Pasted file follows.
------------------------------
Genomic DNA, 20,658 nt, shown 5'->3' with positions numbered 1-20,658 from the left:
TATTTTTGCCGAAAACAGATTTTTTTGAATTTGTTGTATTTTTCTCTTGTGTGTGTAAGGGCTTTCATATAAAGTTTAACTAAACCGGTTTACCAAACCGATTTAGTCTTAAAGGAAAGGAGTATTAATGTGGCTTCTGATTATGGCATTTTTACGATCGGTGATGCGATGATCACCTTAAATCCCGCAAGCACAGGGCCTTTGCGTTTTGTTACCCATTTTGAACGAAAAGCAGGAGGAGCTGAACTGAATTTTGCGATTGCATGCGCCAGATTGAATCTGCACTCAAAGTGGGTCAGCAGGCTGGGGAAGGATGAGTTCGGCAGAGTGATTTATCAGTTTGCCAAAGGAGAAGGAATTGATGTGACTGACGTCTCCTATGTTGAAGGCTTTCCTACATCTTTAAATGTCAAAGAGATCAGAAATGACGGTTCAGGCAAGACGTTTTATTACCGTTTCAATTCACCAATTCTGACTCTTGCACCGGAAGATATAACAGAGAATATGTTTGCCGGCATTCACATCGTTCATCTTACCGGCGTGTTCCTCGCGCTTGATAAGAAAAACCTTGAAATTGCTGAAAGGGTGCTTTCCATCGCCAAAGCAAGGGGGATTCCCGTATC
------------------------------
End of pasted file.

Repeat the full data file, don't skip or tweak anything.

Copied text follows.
Genomic DNA, 20,658 nt, shown 5'->3' with positions numbered 1-20,658 from the left:
TATTTTTGCCGAAAACAGATTTTTTTGAATTTGTTGTATTTTTCTCTTGTGTGTGTAAGGGCTTTCATATAAAGTTTAACTAAACCGGTTTACCAAACCGATTTAGTCTTAAAGGAAAGGAGTATTAATGTGGCTTCTGATTATGGCATTTTTACGATCGGTGATGCGATGATCACCTTAAATCCCGCAAGCACAGGGCCTTTGCGTTTTGTTACCCATTTTGAACGAAAAGCAGGAGGAGCTGAACTGAATTTTGCGATTGCATGCGCCAGATTGAATCTGCACTCAAAGTGGGTCAGCAGGCTGGGGAAGGATGAGTTCGGCAGAGTGATTTATCAGTTTGCCAAAGGAGAAGGAATTGATGTGACTGACGTCTCCTATGTTGAAGGCTTTCCTACATCTTTAAATGTCAAAGAGATCAGAAATGACGGTTCAGGCAAGACGTTTTATTACCGTTTCAATTCACCAATTCTGACTCTTGCACCGGAAGATATAACAGAGAATATGTTTGCCGGCATTCACATCGTTCATCTTACCGGCGTGTTCCTCGCGCTTGATAAGAAAAACCTTGAAATTGCTGAAAGGGTGCTTTCCATCGCCAAAGCAAGGGGGATTCCCGTATC